The National Center for Atmospheric Research (NCAR), building on a pioneering wind energy forecasting system that saved millions of dollars for Xcel Energy customers in eight states, has entered into a new agreement with the utility for even more sophisticated weather forecasts.
In the next two years, NCAR scientists and engineers will develop custom forecasting systems to predict sudden changes in wind, shut down turbines ahead of potentially damaging icing events, and even predict the amount of energy generated by private solar panels. The systems will be used by Xcel Energy control centers in Denver; Minneapolis; and Amarillo, Texas.
The cutting-edge forecasts will help Xcel Energy, and potentially other utilities, to provide reliable power to their customers and reduce costs while moving to greater use of wind and solar.
"This is pushing the state-of-the-art still further, using the latest science to enable Xcel Energy to generate energy from the atmosphere more effectively," says NCAR program director Sue Ellen Haupt, who is overseeing the new project. "Every improvement to the forecasts results in additional savings."
Xcel Energy officials say the more accurate forecasts are critical as they increase their use of renewable energy.
"The importance and value of accurate renewable energy generation forecasts increases with the size of our renewable energy generation portfolio," says Ben Fowke, chairman, president, and CEO of Xcel Energy. "Xcel Energy has been the largest utility provider of wind energy for the last nine years and we are continuing to grow our renewable energy portfolio."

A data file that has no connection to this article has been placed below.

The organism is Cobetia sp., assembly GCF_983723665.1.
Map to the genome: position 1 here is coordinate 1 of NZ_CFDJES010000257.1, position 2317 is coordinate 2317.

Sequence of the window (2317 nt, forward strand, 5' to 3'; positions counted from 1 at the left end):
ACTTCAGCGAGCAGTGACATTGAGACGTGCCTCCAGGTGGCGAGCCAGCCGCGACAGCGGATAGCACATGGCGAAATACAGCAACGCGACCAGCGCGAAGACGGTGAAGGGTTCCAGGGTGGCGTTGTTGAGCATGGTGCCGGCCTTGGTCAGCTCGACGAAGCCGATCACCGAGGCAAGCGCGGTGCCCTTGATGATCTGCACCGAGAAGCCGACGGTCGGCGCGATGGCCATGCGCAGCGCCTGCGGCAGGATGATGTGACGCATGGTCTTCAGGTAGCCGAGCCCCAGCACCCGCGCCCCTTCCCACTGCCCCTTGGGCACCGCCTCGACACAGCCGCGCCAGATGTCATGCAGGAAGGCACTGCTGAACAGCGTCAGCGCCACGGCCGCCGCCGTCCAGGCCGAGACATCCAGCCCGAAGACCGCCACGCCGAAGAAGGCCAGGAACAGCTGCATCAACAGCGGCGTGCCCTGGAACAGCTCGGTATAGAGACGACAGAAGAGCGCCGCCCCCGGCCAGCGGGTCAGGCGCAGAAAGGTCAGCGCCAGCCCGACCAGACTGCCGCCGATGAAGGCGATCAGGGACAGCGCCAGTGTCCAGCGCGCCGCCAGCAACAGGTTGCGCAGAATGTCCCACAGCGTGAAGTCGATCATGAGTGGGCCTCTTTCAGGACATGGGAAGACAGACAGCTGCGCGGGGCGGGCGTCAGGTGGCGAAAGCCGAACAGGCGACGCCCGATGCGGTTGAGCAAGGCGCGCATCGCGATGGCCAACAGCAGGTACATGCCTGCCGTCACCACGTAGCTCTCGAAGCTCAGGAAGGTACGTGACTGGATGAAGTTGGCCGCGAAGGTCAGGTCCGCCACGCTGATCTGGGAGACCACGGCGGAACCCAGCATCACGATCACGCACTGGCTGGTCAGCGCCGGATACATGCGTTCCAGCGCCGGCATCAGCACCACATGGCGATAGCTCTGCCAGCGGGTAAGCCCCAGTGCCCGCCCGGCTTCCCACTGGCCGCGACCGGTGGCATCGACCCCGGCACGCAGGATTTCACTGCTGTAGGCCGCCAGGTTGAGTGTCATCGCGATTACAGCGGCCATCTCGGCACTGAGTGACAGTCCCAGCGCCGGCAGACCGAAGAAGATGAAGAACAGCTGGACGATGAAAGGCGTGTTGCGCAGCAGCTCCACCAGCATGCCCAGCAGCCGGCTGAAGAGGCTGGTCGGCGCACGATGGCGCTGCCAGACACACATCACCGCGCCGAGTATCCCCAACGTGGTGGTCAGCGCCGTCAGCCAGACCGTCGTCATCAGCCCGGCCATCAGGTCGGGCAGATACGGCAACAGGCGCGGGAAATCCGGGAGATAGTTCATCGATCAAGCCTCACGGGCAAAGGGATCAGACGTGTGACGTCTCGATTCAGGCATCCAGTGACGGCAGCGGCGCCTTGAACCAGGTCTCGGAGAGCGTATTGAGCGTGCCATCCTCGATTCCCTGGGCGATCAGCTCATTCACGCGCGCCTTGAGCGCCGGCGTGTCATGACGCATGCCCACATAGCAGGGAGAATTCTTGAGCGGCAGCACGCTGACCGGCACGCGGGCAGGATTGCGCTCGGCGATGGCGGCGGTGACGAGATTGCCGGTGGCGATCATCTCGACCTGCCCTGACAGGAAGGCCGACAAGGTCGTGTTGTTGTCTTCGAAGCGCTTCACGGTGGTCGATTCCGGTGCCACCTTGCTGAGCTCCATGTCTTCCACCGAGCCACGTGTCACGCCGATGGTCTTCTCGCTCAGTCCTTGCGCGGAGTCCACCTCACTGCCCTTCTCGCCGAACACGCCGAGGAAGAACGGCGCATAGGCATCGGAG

The new project represents the latest venture by NCAR into renewable energy. In addition to the lab's earlier work with Xcel Energy, NCAR is also spearheading a three-year, nationwide project to create unprecedented, 36-hour forecasts of incoming energy from the Sun for solar energy power plants.
"By creating more detailed and accurate forecasts of wind and Sun, we can produce a major return on investment for utilities," says Thomas Bogdan, president of the University Corporation for Atmospheric Research, which manages NCAR on behalf of the National Science Foundation. "This type of cutting-edge research helps make renewable energy more cost competitive."
Reliable forecasts needed
Xcel Energy has been utilizing increasing amounts of energy from renewable sources, especially wind. But this shift means relying on resources that are challenging to predict and manage.
Energy generated by a wind turbine, solar panel, or any other source must be promptly consumed because large amounts of electricity cannot be stored in a cost-effective manner. If an electric utility powers down a coal or natural gas facility in anticipation of wind-driven energy, those plants may not be able to power up fast enough should the winds fail to blow. The only option in such a scenario is to buy energy on the spot market, which can be very costly.